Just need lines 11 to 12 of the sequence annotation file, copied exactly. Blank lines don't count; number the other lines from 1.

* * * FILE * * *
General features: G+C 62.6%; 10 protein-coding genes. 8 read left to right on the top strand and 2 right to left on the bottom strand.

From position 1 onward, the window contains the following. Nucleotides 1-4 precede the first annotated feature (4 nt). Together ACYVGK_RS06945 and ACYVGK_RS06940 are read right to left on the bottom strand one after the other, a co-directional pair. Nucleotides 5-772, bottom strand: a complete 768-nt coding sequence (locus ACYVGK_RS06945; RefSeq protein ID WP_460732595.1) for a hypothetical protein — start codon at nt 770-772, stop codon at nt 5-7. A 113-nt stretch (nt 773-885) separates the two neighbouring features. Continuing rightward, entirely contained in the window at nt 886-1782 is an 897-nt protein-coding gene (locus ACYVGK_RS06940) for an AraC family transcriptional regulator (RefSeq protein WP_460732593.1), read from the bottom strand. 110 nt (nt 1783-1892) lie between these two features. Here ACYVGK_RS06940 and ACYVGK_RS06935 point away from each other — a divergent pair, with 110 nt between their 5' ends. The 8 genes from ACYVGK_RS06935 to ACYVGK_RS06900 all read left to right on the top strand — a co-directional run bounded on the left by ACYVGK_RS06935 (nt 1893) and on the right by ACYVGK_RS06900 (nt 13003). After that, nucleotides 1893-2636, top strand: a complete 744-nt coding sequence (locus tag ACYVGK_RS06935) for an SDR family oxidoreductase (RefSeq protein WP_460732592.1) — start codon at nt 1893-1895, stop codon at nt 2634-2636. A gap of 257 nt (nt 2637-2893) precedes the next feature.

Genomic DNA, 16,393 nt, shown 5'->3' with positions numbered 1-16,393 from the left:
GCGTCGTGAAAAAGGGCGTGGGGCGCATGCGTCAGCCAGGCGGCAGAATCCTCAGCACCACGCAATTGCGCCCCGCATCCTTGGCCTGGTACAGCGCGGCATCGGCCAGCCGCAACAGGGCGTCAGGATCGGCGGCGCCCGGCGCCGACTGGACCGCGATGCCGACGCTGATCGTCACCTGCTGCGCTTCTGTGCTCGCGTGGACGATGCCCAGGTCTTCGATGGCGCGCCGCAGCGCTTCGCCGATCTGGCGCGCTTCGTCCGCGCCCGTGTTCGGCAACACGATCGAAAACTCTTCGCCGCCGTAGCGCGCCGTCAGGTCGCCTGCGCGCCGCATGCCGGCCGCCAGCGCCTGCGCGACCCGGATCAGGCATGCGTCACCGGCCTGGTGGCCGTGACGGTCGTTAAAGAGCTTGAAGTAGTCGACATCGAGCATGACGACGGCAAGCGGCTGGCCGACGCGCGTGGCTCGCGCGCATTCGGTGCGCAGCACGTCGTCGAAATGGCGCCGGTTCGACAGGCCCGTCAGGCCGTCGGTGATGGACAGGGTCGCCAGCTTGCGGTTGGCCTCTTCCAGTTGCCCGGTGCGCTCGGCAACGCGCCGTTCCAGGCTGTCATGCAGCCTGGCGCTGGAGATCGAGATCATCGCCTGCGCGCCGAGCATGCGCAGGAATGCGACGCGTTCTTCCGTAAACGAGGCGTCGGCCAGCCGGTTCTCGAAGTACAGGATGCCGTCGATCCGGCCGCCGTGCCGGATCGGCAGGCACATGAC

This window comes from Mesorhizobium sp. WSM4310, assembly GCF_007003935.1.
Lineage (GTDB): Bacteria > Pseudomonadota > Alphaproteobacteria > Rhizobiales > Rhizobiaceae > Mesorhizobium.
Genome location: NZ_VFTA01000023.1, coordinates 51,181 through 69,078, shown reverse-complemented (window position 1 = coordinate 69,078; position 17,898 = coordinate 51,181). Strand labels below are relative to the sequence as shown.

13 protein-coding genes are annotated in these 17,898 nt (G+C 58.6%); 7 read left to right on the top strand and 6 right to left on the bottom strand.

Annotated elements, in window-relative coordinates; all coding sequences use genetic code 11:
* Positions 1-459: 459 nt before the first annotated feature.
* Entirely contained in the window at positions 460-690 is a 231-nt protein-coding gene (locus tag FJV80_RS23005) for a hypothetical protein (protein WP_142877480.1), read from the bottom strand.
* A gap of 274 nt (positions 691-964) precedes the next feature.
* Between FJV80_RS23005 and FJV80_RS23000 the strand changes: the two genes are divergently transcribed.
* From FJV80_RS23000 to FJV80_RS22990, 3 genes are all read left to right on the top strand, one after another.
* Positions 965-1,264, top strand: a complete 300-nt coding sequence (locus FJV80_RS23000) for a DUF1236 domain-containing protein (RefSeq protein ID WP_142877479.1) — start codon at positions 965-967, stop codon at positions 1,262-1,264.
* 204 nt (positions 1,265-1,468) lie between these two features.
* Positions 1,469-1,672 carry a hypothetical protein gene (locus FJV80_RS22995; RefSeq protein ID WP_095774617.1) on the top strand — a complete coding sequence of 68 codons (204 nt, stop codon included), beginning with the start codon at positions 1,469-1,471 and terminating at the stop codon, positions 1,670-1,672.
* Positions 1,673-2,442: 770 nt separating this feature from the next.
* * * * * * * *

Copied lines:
* Entirely contained in the window at positions 460-690 is a 231-nt protein-coding gene (locus tag FJV80_RS23005) for a hypothetical protein (protein WP_142877480.1), read from the bottom strand.
* A gap of 274 nt (positions 691-964) precedes the next feature.